Know How to Avoid Dry Hands as Winter Approaches Fast
Our skin structure is not at all the same, and it behaves differently according to where it’s located on our body. For example, some of our skin is more exposed to the sun, weather, cleaning products, etc., while other parts are mostly hidden from external forces.
When you consider that not every inch of our skin is treated the same or as visible as other areas, why would you use a body lotion for your hands? Winter is not kind to our hands, and we are not kind to them unintentionally. Instead of reaching for that cheap drugstore lotion to moisturize your hands between glove-wearing and exposure to the elements, let us enlighten you on why you shouldn’t be using body lotion vs hand lotion…
Hand Lotion vs. Body Lotion
Our hands are put through the mill on a daily basis and that shows when you suddenly look down and see dry patches, cracks, and tight, irritated skin. Sadly, our skin is the most abused part of our body and it’s also the least we give attention to (sometimes completely unintentionally). And if we do give some relief to our skin, not every inch of it gets the equal treatment it deserves. Thus, skin care products like hand and body lotions differ not only from one skin type to another but also from the different parts of our bodies—and for good reason.
Hand and body lotions are just some of the many skin care products readily available in the market today. You can see a barrage of skin care products both online and at physical stores all promising healthier skin and amazing ingredients to get the job done. These big brand companies are raking in billions of dollars by convincing people to use this or that product and guarantee supple and younger-looking skin from their lotions, shampoos, and face creams.
While there’s nothing wrong with choosing a major brand and its well-cushioned reputation, you have to realize that to make a profit from such a highly produced product, it’s more difficult for those companies to keep the potency level of their active ingredients in a high range. Subsequently, this equals out to watered-down bottles and a less powerful punch of benefits and results for the consumers (that’s you).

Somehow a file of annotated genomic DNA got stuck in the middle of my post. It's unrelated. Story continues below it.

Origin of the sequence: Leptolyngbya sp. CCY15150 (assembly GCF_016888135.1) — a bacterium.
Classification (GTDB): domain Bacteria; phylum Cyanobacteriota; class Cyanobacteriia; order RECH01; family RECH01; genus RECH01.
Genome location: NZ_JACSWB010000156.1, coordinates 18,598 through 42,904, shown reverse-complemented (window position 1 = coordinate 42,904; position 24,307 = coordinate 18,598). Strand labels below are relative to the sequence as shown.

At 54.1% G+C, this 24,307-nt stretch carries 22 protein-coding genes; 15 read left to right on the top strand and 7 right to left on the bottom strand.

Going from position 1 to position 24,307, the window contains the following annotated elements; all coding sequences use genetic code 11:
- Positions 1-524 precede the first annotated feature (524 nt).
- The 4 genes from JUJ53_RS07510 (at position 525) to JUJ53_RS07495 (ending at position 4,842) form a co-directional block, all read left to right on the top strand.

Some people think that using one lotion in lieu of the other is okay, but in reality, a hand lotion may not be suited for your body, and vice versa. Consumers see commercials for a lotion and think that interchanging the two products is okay and apply hand cream in a pinch to another part of their body.
For starters, our hands have remarkably different textures and skin thickness/thinness compared to our legs, arms, stomachs, and back. The palm and balls of the fingers and thumbs have skin that is thick and has a more robust layer to protect from harder or coarse elements. It’s also free from hairs and has no sebaceous glands like our face, arms and legs do. The skin contains lower natural moisturizing factors, possesses a high-density sweat gland and is well padded with tissue. The back of our hands is quite the opposite. It has the presence of few hairs, is thin and the fatty tissue percentage is hardly noticeable.
By observing the difference, it’s pretty safe to say that our hands require different types of nourishment and skin care products than our limbs or face. Yes, lotions for our hands and bodies can provide moisture, protection, and work to combat environmental stressors. The question however is, is the protection provided by body lotion effective when used on our hands?
To answer this, it’s simply the case of knowing what the difference between a hand lotion and a body lotion is. The latter is generally thicker as compared to lotions for the hands and can absorb into pores faster than what it would take if we tried rubbing in this type of lotion into our hands. Yet, it’s usually thinner compared to most face creams available (that is a separate topic and one that everyone should already be aware of: never applying body lotion to your face).
Body lotion is used to trap the moisture that our skin badly needs after being stripped from a variety of nourishment-stripping bad guys, such as:
- Mineral Oil
- Excessive Hand Washing
- Dry Weather
- Extreme Cold
Body lotion can help slow down the process of our body losing water content when we sweat and maintain healthy moisture levels when used on a routine basis. Body lotion is ideally used after bathing to lock in the moisture of the hot water and active ingredients in your body wash or bath oils, bath bombs, etc. and avoid the drying process sucking out that hydration.
Hand lotions are straightforward, and tailor-made specifically for our hands. Nothing else. It’s formulated and created in such a way that it can effectively lock in moisture and oils which are usually stripped due to frequent hand washing and interactions like picking things up or handshaking. Some hand lotions even have antibacterial properties allowing people to protect themselves from germs which can penetrate through cracked skin in the hands. Finally, a key component to note for the difference between hand lotion and body lotion is that the former is not as thick as a body lotion but is far stronger than face lotions.
A True Universal Lotion That Works
To conclude, when it comes to stocking your skin care products, do your research first. Find the best ingredients for your hands and for your body in two individual products. It’s worth it to spend the extra money on both lotions for the best results and long-term vibrancy of your skin! If you want something that’s ultra-hydrating and universal to both body and hand that isn’t considered taboo, shop our Manuka Honey cream and call it a day. Your hands (and the rest of your body) will thank you.